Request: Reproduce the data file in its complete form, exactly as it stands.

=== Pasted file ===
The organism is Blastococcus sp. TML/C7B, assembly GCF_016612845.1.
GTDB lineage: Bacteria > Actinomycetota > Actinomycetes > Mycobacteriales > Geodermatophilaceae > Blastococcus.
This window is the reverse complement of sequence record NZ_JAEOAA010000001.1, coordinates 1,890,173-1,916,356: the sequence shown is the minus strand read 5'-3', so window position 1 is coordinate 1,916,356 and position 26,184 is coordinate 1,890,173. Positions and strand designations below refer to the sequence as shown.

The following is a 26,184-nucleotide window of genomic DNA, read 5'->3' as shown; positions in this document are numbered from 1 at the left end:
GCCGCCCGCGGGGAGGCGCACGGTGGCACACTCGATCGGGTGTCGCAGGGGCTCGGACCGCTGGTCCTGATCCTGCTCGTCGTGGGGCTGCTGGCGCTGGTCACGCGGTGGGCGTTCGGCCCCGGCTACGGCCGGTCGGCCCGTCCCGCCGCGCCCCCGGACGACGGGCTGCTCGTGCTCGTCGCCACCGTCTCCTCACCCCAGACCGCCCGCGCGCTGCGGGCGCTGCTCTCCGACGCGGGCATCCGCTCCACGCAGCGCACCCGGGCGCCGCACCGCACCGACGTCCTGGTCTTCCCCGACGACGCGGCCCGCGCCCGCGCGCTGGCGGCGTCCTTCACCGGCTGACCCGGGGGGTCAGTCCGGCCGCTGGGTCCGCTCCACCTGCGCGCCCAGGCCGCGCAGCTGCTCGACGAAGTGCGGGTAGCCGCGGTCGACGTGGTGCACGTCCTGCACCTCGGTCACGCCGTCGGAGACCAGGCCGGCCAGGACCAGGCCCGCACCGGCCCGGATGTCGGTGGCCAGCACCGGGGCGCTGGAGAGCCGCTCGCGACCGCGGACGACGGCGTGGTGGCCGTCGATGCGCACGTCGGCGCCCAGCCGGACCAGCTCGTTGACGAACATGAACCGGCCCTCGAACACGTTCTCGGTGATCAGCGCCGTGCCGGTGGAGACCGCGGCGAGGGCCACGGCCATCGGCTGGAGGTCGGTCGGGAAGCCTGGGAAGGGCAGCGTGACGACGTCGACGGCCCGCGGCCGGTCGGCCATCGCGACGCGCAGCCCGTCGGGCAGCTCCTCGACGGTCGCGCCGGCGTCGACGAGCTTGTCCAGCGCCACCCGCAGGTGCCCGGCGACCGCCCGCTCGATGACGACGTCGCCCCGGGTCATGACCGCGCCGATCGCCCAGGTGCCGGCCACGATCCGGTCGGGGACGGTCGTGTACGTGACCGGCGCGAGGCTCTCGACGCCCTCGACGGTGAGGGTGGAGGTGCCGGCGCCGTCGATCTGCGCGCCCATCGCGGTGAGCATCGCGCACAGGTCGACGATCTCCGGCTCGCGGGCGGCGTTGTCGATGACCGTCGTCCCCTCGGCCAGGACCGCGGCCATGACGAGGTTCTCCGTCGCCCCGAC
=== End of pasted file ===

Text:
The organism is Blastococcus sp. TML/C7B, assembly GCF_016612845.1.
GTDB lineage: Bacteria > Actinomycetota > Actinomycetes > Mycobacteriales > Geodermatophilaceae > Blastococcus.
This window is the reverse complement of sequence record NZ_JAEOAA010000001.1, coordinates 1,890,173-1,916,356: the sequence shown is the minus strand read 5'-3', so window position 1 is coordinate 1,916,356 and position 26,184 is coordinate 1,890,173. Positions and strand designations below refer to the sequence as shown.

The following is a 26,184-nucleotide window of genomic DNA, read 5'->3' as shown; positions in this document are numbered from 1 at the left end:
GCCGCCCGCGGGGAGGCGCACGGTGGCACACTCGATCGGGTGTCGCAGGGGCTCGGACCGCTGGTCCTGATCCTGCTCGTCGTGGGGCTGCTGGCGCTGGTCACGCGGTGGGCGTTCGGCCCCGGCTACGGCCGGTCGGCCCGTCCCGCCGCGCCCCCGGACGACGGGCTGCTCGTGCTCGTCGCCACCGTCTCCTCACCCCAGACCGCCCGCGCGCTGCGGGCGCTGCTCTCCGACGCGGGCATCCGCTCCACGCAGCGCACCCGGGCGCCGCACCGCACCGACGTCCTGGTCTTCCCCGACGACGCGGCCCGCGCCCGCGCGCTGGCGGCGTCCTTCACCGGCTGACCCGGGGGGTCAGTCCGGCCGCTGGGTCCGCTCCACCTGCGCGCCCAGGCCGCGCAGCTGCTCGACGAAGTGCGGGTAGCCGCGGTCGACGTGGTGCACGTCCTGCACCTCGGTCACGCCGTCGGAGACCAGGCCGGCCAGGACCAGGCCCGCACCGGCCCGGATGTCGGTGGCCAGCACCGGGGCGCTGGAGAGCCGCTCGCGACCGCGGACGACGGCGTGGTGGCCGTCGATGCGCACGTCGGCGCCCAGCCGGACCAGCTCGTTGACGAACATGAACCGGCCCTCGAACACGTTCTCGGTGATCAGCGCCGTGCCGGTGGAGACCGCGGCGAGGGCCACGGCCATCGGCTGGAGGTCGGTCGGGAAGCCTGGGAAGGGCAGCGTGACGACGTCGACGGCCCGCGGCCGGTCGGCCATCGCGACGCGCAGCCCGTCGGGCAGCTCCTCGACGGTCGCGCCGGCGTCGACGAGCTTGTCCAGCGCCACCCGCAGGTGCCCGGCGACCGCCCGCTCGATGACGACGTCGCCCCGGGTCATGACCGCGCCGATCGCCCAGGTGCCGGCCACGATCCGGTCGGGGACGGTCGTGTACGTGACCGGCGCGAGGCTCTCGACGCCCTCGACGGTGAGGGTGGAGGTGCCGGCGCCGTCGATCTGCGCGCCCATCGCGGTGAGCATCGCGCACAGGTCGACGATCTCCGGCTCGCGGGCGGCGTTGTCGATGACCGTCGTCCCCTCGGCCAGGACCGCGGCCATGACGAGGTTCTCCGTCGCCCCGAC